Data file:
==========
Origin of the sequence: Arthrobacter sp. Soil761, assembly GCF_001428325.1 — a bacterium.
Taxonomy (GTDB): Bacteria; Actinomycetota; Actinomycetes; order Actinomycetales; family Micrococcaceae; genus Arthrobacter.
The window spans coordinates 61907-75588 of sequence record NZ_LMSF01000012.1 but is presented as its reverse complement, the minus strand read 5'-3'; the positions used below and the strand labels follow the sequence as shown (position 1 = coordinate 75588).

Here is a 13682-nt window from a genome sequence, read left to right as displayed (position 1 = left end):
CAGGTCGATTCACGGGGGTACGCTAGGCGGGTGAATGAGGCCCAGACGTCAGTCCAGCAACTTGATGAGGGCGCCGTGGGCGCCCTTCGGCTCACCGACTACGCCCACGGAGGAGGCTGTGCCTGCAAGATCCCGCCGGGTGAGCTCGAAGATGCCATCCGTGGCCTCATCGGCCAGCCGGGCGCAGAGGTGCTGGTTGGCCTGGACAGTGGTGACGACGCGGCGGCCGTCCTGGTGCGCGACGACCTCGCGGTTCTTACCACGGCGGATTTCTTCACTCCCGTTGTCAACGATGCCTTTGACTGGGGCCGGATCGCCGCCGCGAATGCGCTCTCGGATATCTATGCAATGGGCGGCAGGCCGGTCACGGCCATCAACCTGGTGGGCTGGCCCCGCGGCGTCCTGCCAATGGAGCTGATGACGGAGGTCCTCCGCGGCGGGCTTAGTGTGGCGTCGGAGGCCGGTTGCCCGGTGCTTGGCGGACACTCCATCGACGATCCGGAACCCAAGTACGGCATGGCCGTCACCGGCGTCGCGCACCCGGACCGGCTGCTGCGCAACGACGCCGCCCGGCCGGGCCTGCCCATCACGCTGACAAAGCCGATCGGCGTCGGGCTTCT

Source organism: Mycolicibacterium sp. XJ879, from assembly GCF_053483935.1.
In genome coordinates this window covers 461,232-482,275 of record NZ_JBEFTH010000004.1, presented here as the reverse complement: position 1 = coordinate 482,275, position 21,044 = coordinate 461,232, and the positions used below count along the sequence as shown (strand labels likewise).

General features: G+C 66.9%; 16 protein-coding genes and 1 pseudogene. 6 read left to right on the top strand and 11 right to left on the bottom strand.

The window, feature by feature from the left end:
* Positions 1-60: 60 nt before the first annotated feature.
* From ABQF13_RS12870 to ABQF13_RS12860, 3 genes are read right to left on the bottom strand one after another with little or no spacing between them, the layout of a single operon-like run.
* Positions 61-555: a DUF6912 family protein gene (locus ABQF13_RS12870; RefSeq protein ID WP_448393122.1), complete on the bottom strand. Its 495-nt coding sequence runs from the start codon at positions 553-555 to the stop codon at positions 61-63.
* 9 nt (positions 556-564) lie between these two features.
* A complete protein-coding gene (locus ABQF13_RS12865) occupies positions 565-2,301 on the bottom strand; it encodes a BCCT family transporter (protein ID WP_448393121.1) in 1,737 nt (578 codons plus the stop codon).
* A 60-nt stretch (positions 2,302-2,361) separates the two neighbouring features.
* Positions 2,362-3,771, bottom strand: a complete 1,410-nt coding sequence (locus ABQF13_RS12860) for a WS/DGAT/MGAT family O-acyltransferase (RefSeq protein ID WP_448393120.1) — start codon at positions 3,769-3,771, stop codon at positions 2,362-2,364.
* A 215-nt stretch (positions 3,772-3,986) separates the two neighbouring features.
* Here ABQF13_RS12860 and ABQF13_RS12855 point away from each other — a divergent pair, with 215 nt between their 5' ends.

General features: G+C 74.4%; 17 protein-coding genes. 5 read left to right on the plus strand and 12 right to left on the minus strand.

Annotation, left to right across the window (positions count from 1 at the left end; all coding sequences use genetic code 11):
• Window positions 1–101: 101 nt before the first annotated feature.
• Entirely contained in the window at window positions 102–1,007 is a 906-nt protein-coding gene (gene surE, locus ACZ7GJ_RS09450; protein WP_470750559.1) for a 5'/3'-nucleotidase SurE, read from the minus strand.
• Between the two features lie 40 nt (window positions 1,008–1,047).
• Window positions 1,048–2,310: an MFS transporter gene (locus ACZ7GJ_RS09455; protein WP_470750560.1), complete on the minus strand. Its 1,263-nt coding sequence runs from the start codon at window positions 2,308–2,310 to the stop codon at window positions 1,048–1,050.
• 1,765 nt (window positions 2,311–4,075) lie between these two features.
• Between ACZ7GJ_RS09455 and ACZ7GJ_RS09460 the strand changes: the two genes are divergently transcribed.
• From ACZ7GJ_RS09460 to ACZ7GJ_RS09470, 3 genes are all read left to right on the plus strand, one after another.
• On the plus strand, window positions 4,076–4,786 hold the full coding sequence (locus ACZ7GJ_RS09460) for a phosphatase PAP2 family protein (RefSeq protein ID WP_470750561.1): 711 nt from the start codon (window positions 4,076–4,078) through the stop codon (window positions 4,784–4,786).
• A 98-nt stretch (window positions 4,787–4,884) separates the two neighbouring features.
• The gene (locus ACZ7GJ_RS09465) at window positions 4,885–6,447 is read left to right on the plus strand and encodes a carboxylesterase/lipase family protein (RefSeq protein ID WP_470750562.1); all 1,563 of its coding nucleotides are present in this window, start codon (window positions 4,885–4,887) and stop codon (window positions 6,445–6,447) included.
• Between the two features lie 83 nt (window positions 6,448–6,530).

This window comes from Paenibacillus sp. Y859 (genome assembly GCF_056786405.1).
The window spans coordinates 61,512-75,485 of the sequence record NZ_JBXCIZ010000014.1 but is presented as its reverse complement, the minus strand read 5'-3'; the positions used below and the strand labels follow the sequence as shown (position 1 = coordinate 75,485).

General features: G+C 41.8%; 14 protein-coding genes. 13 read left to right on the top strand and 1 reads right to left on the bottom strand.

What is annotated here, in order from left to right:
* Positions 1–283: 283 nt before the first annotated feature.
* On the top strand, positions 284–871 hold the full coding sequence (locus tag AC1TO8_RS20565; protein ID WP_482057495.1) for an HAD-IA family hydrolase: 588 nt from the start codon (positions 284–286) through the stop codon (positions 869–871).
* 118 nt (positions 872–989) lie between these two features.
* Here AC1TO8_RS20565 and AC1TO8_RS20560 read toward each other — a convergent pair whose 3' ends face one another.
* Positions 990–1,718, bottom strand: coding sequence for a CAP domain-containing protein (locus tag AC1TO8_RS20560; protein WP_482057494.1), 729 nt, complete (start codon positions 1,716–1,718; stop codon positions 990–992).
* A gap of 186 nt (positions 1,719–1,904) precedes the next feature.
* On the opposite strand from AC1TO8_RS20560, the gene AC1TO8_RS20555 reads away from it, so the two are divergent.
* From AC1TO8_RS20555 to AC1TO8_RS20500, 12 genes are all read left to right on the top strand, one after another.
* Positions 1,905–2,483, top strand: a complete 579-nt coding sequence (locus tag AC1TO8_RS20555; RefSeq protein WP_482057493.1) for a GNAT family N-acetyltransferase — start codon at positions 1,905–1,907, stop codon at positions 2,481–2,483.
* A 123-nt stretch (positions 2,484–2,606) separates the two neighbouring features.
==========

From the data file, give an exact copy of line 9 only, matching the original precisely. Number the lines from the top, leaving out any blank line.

The window, feature by feature from the left end: